​​Haidr​y’s school years were a huge influence on him. Were he to choose to relive those 14 years, he said, he would go to the same school, because his teachers never made him feel different. He has had a few unpleasant experiences as a Muslim, he said, but rather than dwell on them, Haidry prefers to cherish the value of equality his teachers, friends and colleagues gave him.

“Unlike most Muslims, I’ve led a privileged life,’’ he pointed out. “I was born into a middle class family in a middling town, then I got a high-paying job which took me to big cities, where I moved only in certain pockets. That was, in a way, a different identity for me.’’

via Kommune /

Haidr​y came to Mumbai in March 2016, and lives in upmarket Versova, “where no one generally knows or cares who you are,” he said. But for eight months he lived in Masjid Bunder, a place he found far more diverse than its reputation.

Despite his privileged life, his poem touches upon caste, which few Muslims are willing to acknowledge exists among them. “I discovered its existence very late, when I was 26-27,” he said. “In my walks in various cities, I realised, there is this too.”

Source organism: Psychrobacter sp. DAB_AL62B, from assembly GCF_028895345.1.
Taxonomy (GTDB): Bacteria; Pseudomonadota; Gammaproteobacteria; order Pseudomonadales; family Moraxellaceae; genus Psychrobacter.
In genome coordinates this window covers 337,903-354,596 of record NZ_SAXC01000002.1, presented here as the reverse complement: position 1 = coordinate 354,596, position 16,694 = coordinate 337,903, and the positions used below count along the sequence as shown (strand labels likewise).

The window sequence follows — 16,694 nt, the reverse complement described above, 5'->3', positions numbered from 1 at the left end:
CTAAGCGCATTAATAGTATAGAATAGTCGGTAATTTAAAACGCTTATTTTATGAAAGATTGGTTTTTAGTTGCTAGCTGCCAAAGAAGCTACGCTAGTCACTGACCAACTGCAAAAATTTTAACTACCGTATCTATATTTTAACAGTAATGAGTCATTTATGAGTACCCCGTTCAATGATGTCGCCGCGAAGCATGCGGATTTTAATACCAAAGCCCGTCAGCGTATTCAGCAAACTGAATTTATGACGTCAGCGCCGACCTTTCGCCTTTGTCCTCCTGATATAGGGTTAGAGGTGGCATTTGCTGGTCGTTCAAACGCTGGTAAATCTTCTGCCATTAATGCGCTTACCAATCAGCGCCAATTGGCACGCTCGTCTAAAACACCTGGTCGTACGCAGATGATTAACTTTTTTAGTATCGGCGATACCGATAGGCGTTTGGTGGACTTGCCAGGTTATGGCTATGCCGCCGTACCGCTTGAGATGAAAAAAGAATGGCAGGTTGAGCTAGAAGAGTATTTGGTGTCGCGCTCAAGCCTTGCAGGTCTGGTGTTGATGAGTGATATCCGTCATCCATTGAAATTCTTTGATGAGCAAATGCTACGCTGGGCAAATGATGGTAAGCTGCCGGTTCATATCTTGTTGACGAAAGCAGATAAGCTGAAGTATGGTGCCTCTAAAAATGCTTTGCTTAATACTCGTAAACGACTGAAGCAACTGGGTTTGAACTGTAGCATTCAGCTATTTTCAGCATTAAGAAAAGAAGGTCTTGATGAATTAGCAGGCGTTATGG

The poem which talks about Ganga snaan, smoking and drinking, maybe not always eating halal, and reading the Gita could anger orthodox Muslims. It could also anger those who see it as an unnecessary attempt to prove that Muslims are integrated.

Aag – Hussain Haidry at Words and Voices. Credit : via Kommune India / Youtube

Haidry shrugs. “Yes, both are possible, but to tell you the truth, I haven’t received any negative reaction as yet.’’ But what is it about the poem that has made it so popular? Is it non-threatening because it makes Hindus feel good?

​The soft-spoken poet is quick to disagree. “It doesn’t only say nice things. Babri Masjid is very much a part of my poem, so is ‘sheher ke beech ​mein​ sarhad”’ or, the border in the middle of the city,” Haidry points out​. Apart from having lived in Masjid Bunder, Haidri also lived for some time on Bazaar Road, a kind of Muslim-Christian ghetto, which runs parallel to Bandra’s Hill Road. “When I mention Khooni Darwaza and Bhool Bhulaiya, both of which I have visited, I am referring to their histories, not to them as tourist places,” Haidry added. Indeed, the poem also refers to riots and “kurtey par khoon ka dhabba”, or a bloodstained kurta.

What if the poet sported a bushy beard and no moustache, a style much in vogue among Muslims today? Would the video of him reciting his verse become so popular? “That’s a thought,” mused Haidry. But what worries him is the fear that the word Hindustani in the title of his poem, is perhaps being interpreted as hardline nationalism which is currently popular – “My connotation is not that at all,” he clarified. “For me, it refers to the cultural diversity which is the essence of being a Hindustani.’’

“It’s not a protest, I’m not giving any message, nor am I saying anything new,” Haidry emphasised. “All I’m saying is: until one breaks the monotony of one’s perspective, how will one know who the person in front of one is?’’